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See also: potvaliant


Alternative forms[edit]


pot-valiant (comparative more pot-valiant, superlative most pot-valiant)

  1. (archaic) Having bravado from drunkenness.
    • 1831, Sir Walter Scott, The Surgeon's Daughter, ch. 7:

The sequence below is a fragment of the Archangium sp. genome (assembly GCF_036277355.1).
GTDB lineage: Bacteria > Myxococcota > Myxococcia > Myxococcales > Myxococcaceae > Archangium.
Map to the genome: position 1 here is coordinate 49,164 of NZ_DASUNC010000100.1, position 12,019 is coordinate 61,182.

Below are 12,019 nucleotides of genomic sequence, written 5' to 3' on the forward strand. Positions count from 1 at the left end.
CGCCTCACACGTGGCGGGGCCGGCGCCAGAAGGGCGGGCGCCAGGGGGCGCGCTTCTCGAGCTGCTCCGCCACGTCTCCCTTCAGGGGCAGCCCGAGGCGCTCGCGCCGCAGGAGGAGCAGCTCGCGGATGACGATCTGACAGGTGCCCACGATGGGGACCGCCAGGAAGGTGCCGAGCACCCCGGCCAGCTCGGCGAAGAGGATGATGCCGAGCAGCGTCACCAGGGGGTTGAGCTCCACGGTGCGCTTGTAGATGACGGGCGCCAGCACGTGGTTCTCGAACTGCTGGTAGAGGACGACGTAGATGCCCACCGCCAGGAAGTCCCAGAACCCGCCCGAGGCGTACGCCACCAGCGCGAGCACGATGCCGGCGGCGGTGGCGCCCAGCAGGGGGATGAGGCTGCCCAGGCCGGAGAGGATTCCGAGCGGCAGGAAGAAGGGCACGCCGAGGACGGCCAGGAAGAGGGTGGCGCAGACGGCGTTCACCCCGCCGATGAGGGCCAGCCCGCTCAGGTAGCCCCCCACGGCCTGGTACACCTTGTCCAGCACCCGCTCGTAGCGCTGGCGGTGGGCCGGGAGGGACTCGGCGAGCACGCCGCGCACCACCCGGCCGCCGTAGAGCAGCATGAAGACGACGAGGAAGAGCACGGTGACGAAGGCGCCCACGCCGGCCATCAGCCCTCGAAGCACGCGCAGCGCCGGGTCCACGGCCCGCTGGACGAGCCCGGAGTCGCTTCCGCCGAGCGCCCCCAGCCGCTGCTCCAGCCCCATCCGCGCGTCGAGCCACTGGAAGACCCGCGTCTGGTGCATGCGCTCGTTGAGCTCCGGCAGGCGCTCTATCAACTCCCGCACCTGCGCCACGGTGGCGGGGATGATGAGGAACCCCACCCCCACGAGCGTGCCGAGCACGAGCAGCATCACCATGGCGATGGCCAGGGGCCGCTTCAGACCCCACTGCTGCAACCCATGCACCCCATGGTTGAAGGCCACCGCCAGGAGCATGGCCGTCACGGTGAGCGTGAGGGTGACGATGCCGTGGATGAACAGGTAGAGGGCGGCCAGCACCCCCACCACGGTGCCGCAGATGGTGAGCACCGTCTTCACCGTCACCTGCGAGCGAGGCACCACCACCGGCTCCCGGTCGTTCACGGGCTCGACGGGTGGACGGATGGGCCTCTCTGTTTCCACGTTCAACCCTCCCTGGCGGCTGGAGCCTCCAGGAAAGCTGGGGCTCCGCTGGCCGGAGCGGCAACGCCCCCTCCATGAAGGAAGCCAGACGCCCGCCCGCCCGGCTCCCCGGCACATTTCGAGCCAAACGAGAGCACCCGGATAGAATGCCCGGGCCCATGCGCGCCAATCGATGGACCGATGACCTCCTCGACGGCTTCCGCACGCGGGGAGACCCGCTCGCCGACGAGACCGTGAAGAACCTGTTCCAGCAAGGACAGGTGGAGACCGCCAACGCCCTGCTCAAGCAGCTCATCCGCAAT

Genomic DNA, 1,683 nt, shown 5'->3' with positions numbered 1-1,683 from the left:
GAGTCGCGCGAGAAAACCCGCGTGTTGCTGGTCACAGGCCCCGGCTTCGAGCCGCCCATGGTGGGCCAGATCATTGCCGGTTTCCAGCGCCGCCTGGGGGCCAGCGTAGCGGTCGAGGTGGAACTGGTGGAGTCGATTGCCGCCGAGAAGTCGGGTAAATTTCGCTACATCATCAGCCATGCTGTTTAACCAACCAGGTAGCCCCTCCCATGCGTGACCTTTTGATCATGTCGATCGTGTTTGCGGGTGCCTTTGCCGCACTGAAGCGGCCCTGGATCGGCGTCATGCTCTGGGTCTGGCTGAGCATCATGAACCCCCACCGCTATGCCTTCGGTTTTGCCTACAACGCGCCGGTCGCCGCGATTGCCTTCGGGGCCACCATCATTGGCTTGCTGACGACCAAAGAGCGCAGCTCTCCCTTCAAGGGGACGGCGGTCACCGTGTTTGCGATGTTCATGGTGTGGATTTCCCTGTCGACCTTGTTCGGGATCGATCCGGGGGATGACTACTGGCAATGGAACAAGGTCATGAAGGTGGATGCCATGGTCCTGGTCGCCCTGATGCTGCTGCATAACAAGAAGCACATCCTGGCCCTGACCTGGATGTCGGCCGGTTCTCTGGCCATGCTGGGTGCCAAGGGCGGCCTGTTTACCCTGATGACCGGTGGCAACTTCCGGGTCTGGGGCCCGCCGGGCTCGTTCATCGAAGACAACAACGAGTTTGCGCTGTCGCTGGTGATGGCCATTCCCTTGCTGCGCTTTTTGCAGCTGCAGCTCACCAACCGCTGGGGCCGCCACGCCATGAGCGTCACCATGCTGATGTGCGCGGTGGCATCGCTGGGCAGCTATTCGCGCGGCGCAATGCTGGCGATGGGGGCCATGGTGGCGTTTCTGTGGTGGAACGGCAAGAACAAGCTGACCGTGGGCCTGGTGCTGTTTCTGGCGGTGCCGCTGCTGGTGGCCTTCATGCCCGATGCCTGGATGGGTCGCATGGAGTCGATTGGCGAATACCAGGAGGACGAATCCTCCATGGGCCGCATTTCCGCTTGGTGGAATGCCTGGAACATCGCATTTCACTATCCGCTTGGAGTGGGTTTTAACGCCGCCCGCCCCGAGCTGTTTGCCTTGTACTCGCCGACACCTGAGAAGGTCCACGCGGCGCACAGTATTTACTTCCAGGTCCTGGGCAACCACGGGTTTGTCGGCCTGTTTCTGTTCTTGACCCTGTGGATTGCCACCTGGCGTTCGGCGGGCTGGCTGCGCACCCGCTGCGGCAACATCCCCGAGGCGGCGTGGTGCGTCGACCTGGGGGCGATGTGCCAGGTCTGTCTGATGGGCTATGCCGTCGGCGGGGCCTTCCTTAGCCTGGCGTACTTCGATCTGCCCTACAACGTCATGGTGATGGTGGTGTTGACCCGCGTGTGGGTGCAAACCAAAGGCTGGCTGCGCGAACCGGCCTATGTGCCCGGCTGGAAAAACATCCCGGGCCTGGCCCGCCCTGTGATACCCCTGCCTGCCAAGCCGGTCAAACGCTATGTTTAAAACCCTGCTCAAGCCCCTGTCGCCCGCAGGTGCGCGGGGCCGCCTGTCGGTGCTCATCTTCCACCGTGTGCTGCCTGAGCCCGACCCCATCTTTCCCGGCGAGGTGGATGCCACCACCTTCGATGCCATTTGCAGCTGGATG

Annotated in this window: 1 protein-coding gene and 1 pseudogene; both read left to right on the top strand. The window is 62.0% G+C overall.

"You know the sort of fellows that we are obliged to content ourselves with—they get drunk—grow pot-valiant—enlist over-night, and repent next morning."
    • 1900, Fergus Hume, The Bishop's Secret, ch. 35:
      He looked up as the horse approached, but did not run away, being rendered pot-valiant by the liquor he had drunk earlier in the evening.


See also[edit]